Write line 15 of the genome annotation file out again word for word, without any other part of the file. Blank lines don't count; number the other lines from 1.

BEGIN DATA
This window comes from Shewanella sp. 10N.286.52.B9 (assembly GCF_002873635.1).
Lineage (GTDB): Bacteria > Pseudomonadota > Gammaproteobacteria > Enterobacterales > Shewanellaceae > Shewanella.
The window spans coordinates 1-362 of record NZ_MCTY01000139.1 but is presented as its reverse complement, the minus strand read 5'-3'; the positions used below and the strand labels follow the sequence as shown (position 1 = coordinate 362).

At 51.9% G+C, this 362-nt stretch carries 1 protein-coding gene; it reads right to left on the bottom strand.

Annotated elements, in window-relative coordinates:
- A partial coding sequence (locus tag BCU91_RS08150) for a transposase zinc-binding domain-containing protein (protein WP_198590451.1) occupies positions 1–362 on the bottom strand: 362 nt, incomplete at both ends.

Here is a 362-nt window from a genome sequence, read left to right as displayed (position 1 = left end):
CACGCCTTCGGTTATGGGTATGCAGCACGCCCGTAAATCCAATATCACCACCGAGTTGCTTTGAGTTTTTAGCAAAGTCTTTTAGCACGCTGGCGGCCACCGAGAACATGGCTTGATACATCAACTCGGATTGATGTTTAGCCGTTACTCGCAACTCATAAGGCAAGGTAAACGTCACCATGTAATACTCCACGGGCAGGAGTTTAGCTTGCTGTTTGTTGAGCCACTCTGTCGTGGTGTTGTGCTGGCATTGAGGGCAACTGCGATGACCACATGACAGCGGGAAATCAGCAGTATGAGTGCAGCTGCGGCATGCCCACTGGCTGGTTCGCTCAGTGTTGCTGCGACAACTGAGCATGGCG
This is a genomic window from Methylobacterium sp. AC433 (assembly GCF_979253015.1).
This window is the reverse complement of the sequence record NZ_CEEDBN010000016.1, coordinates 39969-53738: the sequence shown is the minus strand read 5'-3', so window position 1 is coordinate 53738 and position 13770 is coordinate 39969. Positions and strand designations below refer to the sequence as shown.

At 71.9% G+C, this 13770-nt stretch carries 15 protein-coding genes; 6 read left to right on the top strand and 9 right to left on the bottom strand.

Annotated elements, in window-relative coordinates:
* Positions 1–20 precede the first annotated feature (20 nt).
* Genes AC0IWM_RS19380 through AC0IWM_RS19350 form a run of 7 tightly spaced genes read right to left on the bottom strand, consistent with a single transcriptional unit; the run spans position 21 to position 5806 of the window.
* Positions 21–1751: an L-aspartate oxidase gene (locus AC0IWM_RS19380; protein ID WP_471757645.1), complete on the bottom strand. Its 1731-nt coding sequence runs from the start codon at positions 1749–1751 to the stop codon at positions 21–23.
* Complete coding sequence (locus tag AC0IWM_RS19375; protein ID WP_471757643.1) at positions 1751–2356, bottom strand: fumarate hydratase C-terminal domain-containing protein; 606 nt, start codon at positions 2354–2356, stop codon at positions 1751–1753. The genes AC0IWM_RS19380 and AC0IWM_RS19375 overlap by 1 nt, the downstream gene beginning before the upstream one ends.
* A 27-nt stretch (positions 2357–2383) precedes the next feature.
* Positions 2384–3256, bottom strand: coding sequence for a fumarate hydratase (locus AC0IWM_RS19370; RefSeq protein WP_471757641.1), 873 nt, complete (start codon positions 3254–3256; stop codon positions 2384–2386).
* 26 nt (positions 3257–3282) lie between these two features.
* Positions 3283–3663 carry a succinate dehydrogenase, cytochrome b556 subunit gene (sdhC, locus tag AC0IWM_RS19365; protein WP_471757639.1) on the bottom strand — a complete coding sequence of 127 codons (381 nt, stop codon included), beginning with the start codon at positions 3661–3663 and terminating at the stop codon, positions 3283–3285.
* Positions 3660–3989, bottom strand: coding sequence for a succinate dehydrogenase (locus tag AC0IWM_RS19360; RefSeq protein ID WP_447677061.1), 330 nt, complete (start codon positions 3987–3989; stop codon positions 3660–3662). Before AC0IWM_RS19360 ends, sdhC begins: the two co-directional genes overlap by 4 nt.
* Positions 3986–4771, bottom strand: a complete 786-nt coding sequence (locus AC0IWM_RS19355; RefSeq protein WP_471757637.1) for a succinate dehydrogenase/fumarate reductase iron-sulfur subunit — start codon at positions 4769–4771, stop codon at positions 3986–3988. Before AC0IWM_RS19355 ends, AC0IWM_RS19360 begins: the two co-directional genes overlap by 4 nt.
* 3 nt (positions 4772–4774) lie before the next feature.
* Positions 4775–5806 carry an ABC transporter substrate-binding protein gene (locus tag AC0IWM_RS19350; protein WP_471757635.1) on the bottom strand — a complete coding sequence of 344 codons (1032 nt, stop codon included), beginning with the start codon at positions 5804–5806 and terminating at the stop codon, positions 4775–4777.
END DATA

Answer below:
* Positions 21–1751: an L-aspartate oxidase gene (locus AC0IWM_RS19380; protein ID WP_471757645.1), complete on the bottom strand. Its 1731-nt coding sequence runs from the start codon at positions 1749–1751 to the stop codon at positions 21–23.